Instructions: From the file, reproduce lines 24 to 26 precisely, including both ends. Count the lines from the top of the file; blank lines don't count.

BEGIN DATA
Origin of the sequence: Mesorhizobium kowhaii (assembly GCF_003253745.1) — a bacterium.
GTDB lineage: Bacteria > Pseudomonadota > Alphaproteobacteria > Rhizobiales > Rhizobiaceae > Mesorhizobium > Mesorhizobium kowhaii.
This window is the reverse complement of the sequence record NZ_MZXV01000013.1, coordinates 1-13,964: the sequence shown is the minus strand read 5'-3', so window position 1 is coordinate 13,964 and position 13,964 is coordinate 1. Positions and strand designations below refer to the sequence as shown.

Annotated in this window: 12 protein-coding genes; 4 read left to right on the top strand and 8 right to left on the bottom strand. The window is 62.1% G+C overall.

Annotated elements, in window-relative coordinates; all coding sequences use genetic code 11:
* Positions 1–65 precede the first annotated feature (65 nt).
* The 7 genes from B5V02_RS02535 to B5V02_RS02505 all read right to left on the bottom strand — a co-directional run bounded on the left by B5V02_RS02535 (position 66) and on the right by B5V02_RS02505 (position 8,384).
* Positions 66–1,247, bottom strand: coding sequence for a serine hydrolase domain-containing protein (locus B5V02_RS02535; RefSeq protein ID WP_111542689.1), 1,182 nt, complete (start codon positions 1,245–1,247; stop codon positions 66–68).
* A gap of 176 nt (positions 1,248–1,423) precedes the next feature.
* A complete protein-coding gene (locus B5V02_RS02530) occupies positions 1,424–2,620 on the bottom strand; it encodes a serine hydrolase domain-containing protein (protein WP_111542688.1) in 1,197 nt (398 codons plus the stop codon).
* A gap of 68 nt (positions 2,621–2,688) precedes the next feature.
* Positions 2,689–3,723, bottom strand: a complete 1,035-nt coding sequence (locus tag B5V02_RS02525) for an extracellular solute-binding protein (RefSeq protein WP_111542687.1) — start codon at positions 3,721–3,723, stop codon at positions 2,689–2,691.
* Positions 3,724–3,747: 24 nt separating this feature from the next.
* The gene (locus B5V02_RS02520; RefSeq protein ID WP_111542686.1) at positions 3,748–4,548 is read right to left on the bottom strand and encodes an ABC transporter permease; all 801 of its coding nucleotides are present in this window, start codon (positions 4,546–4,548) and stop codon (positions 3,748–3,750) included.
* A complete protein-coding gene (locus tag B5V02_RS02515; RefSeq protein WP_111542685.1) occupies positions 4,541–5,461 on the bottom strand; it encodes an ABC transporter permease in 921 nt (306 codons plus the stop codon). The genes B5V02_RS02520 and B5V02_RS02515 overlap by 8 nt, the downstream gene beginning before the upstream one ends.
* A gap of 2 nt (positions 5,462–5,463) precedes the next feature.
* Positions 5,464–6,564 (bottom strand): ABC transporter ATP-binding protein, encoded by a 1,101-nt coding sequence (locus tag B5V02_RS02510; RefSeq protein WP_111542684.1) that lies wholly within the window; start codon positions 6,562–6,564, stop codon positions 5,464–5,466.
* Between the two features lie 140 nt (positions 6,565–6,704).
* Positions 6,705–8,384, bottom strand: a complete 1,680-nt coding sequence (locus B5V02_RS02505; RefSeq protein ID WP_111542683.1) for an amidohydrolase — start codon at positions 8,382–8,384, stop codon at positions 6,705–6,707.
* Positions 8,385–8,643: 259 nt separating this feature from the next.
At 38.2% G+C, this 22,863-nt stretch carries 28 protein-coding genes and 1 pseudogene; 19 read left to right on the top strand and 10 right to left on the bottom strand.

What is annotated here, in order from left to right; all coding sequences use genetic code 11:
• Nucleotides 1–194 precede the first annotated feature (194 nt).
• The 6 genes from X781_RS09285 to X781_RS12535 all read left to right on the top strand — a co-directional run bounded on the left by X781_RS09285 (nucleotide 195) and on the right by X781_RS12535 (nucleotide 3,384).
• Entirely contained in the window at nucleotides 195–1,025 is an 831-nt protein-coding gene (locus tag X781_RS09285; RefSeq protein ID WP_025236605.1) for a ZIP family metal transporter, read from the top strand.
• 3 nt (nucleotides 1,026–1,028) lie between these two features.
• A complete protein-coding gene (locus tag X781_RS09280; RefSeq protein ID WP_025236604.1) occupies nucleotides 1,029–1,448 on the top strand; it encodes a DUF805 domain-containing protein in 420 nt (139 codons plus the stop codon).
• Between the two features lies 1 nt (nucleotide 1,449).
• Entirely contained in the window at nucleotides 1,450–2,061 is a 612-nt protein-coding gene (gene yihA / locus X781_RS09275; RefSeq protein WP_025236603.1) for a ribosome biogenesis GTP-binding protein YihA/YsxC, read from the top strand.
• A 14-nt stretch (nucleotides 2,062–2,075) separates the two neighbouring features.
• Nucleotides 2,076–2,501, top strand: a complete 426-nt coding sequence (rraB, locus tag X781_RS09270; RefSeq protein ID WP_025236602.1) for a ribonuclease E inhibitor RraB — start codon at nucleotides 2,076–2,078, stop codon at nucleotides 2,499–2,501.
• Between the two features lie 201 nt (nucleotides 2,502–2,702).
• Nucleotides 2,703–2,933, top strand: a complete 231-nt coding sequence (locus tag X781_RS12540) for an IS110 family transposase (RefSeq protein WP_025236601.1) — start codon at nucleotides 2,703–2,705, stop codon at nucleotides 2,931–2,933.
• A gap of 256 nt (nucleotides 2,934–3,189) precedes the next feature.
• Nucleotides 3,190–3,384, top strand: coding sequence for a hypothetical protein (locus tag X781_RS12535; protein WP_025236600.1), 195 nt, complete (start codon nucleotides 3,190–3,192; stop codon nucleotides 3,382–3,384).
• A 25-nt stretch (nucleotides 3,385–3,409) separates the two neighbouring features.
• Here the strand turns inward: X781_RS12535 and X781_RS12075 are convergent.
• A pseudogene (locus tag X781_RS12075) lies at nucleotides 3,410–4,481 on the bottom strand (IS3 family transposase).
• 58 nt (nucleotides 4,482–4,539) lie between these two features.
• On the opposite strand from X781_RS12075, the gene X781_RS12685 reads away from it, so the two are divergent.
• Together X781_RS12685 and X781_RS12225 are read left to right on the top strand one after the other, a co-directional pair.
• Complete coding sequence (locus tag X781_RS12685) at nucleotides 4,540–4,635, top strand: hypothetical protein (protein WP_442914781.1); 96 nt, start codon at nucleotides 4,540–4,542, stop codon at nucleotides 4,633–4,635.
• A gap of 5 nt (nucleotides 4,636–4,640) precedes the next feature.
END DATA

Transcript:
• The 6 genes from X781_RS09285 to X781_RS12535 all read left to right on the top strand — a co-directional run bounded on the left by X781_RS09285 (nucleotide 195) and on the right by X781_RS12535 (nucleotide 3,384).
• Entirely contained in the window at nucleotides 195–1,025 is an 831-nt protein-coding gene (locus tag X781_RS09285; RefSeq protein ID WP_025236605.1) for a ZIP family metal transporter, read from the top strand.
• 3 nt (nucleotides 1,026–1,028) lie between these two features.